Lately, the ketogenic (keto) diet, which restricts the number of carbs while increasing the consumption of fat, has become a trendy way to lose weight and regain a healthy lifestyle. Lowering your intake of carbohydrates can have many health benefits like weight loss, migraine relief, improved sleeping, mental clarity, lower inflammation and so on. It's also a health fad through which one must proceed with caution.
It's important to understand why our bodies need carbs. Carbohydrates supply our bodies with energy and are found in foods like fruits, vegetables, breads, pasta and dairy products. Our bodies use these foods to make glucose, which is a primary source of energy. Glucose is a type of sugar that can be used right away for energy or stored away to be used later.
But not all carbs are created equal. The best carbohydrates are those that contain a lot of fiber, like vegetables, fruits and whole grains. These types of carbohydrates take longer to break down into glucose so they don't instantly flood the body with sugar and instead release it more slowly. They also supply the body with the nutrients it needs.
Refined carbohydrates, popularly called "bad carbs," have been processed to remove the healthy part of the grain (fiber) and often include added sugar. Common examples of refined carbohydrates are processed foods, white bread, cakes and cookies. These are the carbs we want to eliminate because they flood our body with too much sugar.
When there are insufficient good carbohydrates, the body usually responds by burning muscle tissue for the stored glucose our body contains. When those stored glucose resources start to run out, the body resorts to burning body fat. This usually leads to quick results on the outside, with weight loss and the number on the scale going down. But it's not a healthy way to maintain a good weight for the long term, and I want to address two big problems I see with this type of "diet."
The first problem is that for most people, this isn't sustainable. It's a quick fix and not an intentional mindset to adopt a lifelong healthy lifestyle. With fads like keto, a person over time feels deprived and super limited with what they can eat, so they commit to it for a bit but slip back into their old habits, putting the weight back on, which leads to guilt and shame.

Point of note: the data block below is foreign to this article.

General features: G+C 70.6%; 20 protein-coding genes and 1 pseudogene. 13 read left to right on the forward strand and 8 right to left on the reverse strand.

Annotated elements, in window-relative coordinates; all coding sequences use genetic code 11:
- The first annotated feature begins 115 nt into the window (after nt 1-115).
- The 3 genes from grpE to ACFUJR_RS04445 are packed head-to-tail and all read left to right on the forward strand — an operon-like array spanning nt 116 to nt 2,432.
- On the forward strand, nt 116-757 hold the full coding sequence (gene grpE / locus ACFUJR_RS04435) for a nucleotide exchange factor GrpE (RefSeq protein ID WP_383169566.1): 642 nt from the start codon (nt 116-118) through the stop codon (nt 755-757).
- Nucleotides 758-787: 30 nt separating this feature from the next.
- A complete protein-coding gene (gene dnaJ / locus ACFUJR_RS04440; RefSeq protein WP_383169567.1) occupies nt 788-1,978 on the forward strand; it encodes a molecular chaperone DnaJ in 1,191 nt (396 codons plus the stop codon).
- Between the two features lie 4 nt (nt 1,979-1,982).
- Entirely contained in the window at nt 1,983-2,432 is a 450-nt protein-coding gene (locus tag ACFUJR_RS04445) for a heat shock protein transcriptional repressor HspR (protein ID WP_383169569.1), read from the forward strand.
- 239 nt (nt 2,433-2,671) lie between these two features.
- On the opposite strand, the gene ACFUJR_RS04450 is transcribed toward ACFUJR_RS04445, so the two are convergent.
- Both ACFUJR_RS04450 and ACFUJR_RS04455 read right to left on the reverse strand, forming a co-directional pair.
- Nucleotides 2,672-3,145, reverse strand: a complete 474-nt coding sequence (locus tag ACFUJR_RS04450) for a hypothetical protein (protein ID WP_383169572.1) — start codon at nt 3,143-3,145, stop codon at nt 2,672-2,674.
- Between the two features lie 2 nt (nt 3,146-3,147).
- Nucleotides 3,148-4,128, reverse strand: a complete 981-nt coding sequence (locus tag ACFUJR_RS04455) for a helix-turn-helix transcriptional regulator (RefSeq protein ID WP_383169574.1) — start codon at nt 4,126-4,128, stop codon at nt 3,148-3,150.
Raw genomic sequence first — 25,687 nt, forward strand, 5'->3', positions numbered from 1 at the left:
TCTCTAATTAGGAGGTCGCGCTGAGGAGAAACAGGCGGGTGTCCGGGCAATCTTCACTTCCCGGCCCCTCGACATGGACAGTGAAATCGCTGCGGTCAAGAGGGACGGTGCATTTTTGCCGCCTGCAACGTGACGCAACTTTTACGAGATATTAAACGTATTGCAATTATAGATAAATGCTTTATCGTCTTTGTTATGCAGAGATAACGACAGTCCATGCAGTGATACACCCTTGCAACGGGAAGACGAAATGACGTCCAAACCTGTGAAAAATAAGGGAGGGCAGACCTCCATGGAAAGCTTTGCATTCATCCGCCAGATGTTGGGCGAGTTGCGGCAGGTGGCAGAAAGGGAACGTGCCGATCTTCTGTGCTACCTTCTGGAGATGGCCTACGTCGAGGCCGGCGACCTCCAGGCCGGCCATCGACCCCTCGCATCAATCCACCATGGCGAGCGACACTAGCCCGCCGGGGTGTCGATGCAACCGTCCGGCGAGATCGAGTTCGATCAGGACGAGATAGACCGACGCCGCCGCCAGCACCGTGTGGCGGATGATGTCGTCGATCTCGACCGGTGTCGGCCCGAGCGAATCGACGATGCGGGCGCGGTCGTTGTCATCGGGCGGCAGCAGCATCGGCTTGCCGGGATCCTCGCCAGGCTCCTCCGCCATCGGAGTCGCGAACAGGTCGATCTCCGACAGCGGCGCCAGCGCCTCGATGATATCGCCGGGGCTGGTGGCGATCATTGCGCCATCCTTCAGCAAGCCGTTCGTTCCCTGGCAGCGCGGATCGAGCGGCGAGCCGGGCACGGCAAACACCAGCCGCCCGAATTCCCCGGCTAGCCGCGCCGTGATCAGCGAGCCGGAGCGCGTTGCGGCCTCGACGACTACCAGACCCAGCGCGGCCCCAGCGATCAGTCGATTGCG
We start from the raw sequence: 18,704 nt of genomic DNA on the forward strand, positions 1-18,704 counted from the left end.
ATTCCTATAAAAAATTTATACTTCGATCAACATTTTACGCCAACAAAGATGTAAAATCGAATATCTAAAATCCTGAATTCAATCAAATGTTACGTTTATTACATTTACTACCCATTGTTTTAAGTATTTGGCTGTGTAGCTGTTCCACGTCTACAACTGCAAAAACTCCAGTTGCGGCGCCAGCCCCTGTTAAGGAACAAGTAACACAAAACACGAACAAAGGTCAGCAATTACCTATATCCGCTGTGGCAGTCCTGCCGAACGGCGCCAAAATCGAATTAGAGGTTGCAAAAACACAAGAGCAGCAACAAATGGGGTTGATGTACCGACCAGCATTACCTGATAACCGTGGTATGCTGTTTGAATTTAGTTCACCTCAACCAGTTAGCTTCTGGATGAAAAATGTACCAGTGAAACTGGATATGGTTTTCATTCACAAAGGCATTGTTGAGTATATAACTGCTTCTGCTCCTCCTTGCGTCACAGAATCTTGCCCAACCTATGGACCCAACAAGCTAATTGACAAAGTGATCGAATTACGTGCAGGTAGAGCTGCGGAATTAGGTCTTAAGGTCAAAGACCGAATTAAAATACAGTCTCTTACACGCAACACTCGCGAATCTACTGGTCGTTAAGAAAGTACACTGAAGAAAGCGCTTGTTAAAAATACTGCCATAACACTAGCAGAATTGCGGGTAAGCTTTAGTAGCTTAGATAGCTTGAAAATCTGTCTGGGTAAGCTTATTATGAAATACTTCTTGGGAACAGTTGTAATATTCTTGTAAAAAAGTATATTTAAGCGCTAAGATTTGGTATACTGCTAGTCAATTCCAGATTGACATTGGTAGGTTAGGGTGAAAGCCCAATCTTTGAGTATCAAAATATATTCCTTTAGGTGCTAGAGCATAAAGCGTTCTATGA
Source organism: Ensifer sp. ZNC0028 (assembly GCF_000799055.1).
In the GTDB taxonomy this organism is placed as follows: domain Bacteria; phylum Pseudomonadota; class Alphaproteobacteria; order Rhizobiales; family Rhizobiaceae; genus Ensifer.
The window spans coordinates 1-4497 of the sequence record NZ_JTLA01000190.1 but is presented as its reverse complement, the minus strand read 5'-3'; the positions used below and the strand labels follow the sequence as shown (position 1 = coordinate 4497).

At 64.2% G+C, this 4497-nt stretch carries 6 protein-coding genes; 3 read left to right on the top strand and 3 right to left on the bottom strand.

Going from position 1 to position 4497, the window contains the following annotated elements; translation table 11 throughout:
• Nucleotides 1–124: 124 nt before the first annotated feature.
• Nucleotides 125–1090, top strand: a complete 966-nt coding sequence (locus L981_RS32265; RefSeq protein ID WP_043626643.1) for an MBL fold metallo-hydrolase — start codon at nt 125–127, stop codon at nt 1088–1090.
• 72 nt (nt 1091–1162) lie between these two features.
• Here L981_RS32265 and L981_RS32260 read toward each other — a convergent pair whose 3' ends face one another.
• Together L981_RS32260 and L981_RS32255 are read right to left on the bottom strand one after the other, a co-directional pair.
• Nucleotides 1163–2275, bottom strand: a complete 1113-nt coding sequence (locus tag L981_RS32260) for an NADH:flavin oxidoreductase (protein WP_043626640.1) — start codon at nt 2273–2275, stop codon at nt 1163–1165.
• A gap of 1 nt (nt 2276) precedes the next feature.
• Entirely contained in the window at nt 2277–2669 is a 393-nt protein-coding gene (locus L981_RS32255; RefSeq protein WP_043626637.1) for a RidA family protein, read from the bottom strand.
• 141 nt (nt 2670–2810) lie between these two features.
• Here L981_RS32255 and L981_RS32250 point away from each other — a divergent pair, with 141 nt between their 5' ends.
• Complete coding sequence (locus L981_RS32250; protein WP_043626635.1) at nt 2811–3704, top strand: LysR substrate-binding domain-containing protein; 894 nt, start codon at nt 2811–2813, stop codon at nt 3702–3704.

The second problem is when eating under the keto guidelines, you can eat as much fat as you want; but like carbs, not all fats are created equal. Some fats like avocados, soybeans, nuts and fish are "good fats" while others like fatty beef, cheese, cream, butter and fried poultry skin should be avoided.
A friend of mine was following the keto diet and was losing weight, but when he went for a checkup, the doctor told him his cholesterol (the bad kind) had skyrocketed, and he was a prime candidate for a heart attack. Yes, he lost weight, but it came at a cost to his health.
Another friend doing keto said it was OK to eat microwavable fried pork skins, but under the keto guidelines, she couldn't have a carrot or beet. This is simply not a "diet" that makes sense to say it's OK to eat as much as you want of a processed food you have to cook in a microwave, but you can't have a vegetable naturally grown in the earth, created by our Maker.
So you have to ask yourself: Do I only care about the scale, or do I care about my long-term health and learning how to sustain it?
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Michelle Spadafora started Faithful Workouts in 2009 after 22 years in the fitness industry. She created Faithful Workouts to be a place where you can come and strengthen your relationship with God while you strengthen your body and mind, a place where you can find great workouts for all fitness levels, receive simple, practical nutrition information and connect with a real community who knows that the journey to better health is more about encouraging each other and less about being perfect.
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